History of Restaurants in the USA

One of the most common places to meet with friends and family in the United States is at a restaurant. Couples on their first date will be seen frequently on Friday and Saturday nights, family members celebrating birthdays or other happy milestones can be heard laughing across the room, and the weary traveler can always sit down in a booth at a restaurant and be served a warm, home cooked meal if they choose. It’s hard to imagine our lives without restaurants, even if you’re the type who loves to cook, because after a while, everyone wants to be served something delicious sometimes. It wasn’t always easy to find a restaurant in this country—especially one with a nice atmosphere and indoor air quality—but like most of our early forays into new technologies, the idea came from the French.

French Founders

During the 18th century, restaurants in France became the preferred establishment of the high class, with the name restaurant coming from the idea that the food was “restoring” their health. Before then only inns and taverns would serve food, and mostly it was a plate of whatever they had, like it or not. Restaurants changed all that, and now patrons could choose what they wanted to eat and pay only for that dish, instead of any other dishes that were available on a buffet of sorts.

By 1827 the first restaurant in America was opened in New York City by the Delmonico brothers, and it quickly became a fine dining establishment that many tried to copy. Their success came from Americans who wanted to be a part of all of the new fashions coming from France, so they dubbed their dining hall a “restaurant francais.” Restaurants began popping up everywhere after that, as entrepreneurs tried to cash in on the newest trend.

Travel Changes Food

As folks traveled extensively throughout the country during the 19th century, more and more restaurants opened up at train stops and areas where people were beginning to settle in large numbers. Restaurants were becoming a regular part of any town or city, and patrons could find a mix of upper class and more casual dining experiences. By the 1950s fast food restaurants made their way on the scene, which again capitalized on the needs of travelers. While a drive-thru restaurant was still a fairly foreign concept, many people still visited fast food restaurants for their quick service and quality foods. The 1980s brought new dining experiences to families, where they could take every member and everyone could find something good to eat, for a fair price.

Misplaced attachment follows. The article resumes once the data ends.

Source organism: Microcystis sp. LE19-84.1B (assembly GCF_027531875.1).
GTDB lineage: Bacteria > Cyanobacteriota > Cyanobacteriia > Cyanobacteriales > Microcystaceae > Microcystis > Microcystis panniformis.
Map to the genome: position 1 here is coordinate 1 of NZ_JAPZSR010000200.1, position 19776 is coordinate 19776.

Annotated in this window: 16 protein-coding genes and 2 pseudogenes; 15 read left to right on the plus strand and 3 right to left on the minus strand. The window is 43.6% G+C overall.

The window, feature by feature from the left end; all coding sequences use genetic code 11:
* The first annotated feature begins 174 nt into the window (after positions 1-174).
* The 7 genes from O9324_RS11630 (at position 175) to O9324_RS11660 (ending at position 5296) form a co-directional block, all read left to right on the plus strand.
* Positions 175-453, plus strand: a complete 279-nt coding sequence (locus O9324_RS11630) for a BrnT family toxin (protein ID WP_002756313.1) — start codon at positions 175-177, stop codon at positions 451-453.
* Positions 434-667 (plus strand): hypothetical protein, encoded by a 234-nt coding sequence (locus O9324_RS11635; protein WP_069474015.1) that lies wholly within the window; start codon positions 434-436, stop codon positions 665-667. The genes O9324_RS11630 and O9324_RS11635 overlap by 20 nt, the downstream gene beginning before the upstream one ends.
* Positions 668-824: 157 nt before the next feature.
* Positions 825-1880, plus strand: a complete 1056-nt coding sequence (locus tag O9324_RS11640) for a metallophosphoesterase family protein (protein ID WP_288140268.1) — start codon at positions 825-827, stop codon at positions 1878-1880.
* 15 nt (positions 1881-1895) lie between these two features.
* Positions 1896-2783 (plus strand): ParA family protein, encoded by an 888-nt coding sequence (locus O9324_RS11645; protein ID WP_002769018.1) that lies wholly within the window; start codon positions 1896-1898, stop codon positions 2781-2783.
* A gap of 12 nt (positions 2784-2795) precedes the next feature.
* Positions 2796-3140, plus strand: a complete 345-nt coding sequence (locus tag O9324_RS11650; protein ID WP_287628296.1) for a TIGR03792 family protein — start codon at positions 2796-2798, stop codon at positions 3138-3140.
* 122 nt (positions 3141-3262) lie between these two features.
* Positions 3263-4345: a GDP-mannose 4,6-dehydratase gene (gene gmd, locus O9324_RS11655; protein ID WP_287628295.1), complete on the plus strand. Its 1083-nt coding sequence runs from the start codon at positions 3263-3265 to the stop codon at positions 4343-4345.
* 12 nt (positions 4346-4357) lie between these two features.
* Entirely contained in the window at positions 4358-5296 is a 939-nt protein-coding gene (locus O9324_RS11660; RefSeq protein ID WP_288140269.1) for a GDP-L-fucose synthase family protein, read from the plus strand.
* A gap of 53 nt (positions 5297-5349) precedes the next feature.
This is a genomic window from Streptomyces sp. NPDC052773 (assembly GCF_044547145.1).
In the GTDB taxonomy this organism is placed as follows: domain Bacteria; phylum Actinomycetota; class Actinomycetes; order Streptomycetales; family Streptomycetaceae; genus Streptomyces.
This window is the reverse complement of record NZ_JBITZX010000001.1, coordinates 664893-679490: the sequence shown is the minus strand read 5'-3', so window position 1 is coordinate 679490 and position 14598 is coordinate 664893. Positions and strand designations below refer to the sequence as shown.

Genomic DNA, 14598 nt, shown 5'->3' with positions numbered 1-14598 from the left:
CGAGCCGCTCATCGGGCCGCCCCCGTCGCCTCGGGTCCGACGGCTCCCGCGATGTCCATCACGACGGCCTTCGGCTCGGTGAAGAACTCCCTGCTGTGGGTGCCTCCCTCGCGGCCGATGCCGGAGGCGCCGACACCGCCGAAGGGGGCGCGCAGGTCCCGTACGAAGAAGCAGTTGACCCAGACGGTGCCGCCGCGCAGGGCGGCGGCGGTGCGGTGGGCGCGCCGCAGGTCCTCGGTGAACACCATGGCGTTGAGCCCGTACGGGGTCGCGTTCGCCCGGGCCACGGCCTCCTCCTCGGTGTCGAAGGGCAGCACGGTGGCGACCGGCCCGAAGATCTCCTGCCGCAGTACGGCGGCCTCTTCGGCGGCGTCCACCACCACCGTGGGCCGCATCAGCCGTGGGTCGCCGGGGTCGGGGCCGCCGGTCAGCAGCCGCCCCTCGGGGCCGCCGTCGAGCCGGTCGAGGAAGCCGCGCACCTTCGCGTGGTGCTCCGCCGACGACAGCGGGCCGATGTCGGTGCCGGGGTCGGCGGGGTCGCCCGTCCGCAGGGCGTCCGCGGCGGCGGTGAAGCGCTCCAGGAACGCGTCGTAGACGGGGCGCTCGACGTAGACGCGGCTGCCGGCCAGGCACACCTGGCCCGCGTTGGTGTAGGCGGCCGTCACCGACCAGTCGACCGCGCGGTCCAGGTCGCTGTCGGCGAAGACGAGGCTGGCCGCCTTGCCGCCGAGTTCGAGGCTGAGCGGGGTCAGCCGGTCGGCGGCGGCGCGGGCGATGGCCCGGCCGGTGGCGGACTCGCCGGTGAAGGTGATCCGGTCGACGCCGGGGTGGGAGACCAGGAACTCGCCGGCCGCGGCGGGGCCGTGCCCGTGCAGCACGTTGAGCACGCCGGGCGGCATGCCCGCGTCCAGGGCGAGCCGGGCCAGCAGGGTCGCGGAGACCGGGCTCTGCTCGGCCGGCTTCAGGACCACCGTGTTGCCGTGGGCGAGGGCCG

Many of these restaurants offered special kids menus, with dishes ranging from cheaper sandwiches and salads, to more expensive steaks. These days patrons with any diet can find a restaurant that fits their needs, and their budget. Establishments serving foods from all over the world are readily accessible, so experiencing another culture is simple, and exciting. Restaurants now are under more pressure to serve higher quality foods, with an emphasis on healthy or organic dishes.

Though we may have taken the idea from the French, Americans have made restaurants all their own, and what started as a high class trend, has quickly transformed into a commonplace establishment where everyone is welcome.